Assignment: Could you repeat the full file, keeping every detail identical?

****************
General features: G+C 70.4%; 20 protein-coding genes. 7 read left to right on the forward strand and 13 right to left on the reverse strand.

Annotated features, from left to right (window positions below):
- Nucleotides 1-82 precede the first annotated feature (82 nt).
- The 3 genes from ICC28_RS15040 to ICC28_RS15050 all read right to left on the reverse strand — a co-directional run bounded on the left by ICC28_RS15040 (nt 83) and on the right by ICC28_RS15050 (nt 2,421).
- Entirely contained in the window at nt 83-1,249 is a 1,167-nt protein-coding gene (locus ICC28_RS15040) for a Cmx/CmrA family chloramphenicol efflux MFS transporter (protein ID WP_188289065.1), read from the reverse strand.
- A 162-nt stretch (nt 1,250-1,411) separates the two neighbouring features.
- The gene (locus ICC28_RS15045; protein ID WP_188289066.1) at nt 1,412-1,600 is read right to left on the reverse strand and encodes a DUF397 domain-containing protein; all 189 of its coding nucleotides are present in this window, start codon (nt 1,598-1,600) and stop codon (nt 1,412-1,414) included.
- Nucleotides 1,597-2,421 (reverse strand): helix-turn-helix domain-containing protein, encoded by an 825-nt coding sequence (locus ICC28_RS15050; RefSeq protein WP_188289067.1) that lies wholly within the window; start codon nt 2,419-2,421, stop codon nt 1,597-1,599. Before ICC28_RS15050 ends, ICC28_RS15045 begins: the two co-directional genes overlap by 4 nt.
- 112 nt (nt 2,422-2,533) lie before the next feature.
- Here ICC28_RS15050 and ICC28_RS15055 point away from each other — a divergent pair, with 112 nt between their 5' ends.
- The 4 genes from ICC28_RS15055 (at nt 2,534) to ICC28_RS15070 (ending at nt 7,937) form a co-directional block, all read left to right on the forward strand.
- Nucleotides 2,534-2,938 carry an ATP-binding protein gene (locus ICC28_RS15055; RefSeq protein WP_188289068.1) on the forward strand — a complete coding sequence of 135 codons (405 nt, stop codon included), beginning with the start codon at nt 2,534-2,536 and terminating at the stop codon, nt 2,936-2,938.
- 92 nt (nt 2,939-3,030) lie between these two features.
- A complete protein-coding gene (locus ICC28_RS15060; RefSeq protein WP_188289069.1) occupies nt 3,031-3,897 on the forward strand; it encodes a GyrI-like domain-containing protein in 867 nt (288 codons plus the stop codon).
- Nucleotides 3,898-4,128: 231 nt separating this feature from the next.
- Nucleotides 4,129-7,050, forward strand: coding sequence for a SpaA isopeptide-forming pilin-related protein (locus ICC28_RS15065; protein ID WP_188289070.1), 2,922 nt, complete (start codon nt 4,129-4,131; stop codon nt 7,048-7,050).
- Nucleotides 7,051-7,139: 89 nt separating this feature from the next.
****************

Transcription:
General features: G+C 70.4%; 20 protein-coding genes. 7 read left to right on the forward strand and 13 right to left on the reverse strand.

Annotated features, from left to right (window positions below):
- Nucleotides 1-82 precede the first annotated feature (82 nt).
- The 3 genes from ICC28_RS15040 to ICC28_RS15050 all read right to left on the reverse strand — a co-directional run bounded on the left by ICC28_RS15040 (nt 83) and on the right by ICC28_RS15050 (nt 2,421).
- Entirely contained in the window at nt 83-1,249 is a 1,167-nt protein-coding gene (locus ICC28_RS15040) for a Cmx/CmrA family chloramphenicol efflux MFS transporter (protein ID WP_188289065.1), read from the reverse strand.
- A 162-nt stretch (nt 1,250-1,411) separates the two neighbouring features.
- The gene (locus ICC28_RS15045; protein ID WP_188289066.1) at nt 1,412-1,600 is read right to left on the reverse strand and encodes a DUF397 domain-containing protein; all 189 of its coding nucleotides are present in this window, start codon (nt 1,598-1,600) and stop codon (nt 1,412-1,414) included.
- Nucleotides 1,597-2,421 (reverse strand): helix-turn-helix domain-containing protein, encoded by an 825-nt coding sequence (locus ICC28_RS15050; RefSeq protein WP_188289067.1) that lies wholly within the window; start codon nt 2,419-2,421, stop codon nt 1,597-1,599. Before ICC28_RS15050 ends, ICC28_RS15045 begins: the two co-directional genes overlap by 4 nt.
- 112 nt (nt 2,422-2,533) lie before the next feature.
- Here ICC28_RS15050 and ICC28_RS15055 point away from each other — a divergent pair, with 112 nt between their 5' ends.
- The 4 genes from ICC28_RS15055 (at nt 2,534) to ICC28_RS15070 (ending at nt 7,937) form a co-directional block, all read left to right on the forward strand.
- Nucleotides 2,534-2,938 carry an ATP-binding protein gene (locus ICC28_RS15055; RefSeq protein WP_188289068.1) on the forward strand — a complete coding sequence of 135 codons (405 nt, stop codon included), beginning with the start codon at nt 2,534-2,536 and terminating at the stop codon, nt 2,936-2,938.
- 92 nt (nt 2,939-3,030) lie between these two features.
- A complete protein-coding gene (locus ICC28_RS15060; RefSeq protein WP_188289069.1) occupies nt 3,031-3,897 on the forward strand; it encodes a GyrI-like domain-containing protein in 867 nt (288 codons plus the stop codon).
- Nucleotides 3,898-4,128: 231 nt separating this feature from the next.
- Nucleotides 4,129-7,050, forward strand: coding sequence for a SpaA isopeptide-forming pilin-related protein (locus ICC28_RS15065; protein ID WP_188289070.1), 2,922 nt, complete (start codon nt 4,129-4,131; stop codon nt 7,048-7,050).
- Nucleotides 7,051-7,139: 89 nt separating this feature from the next.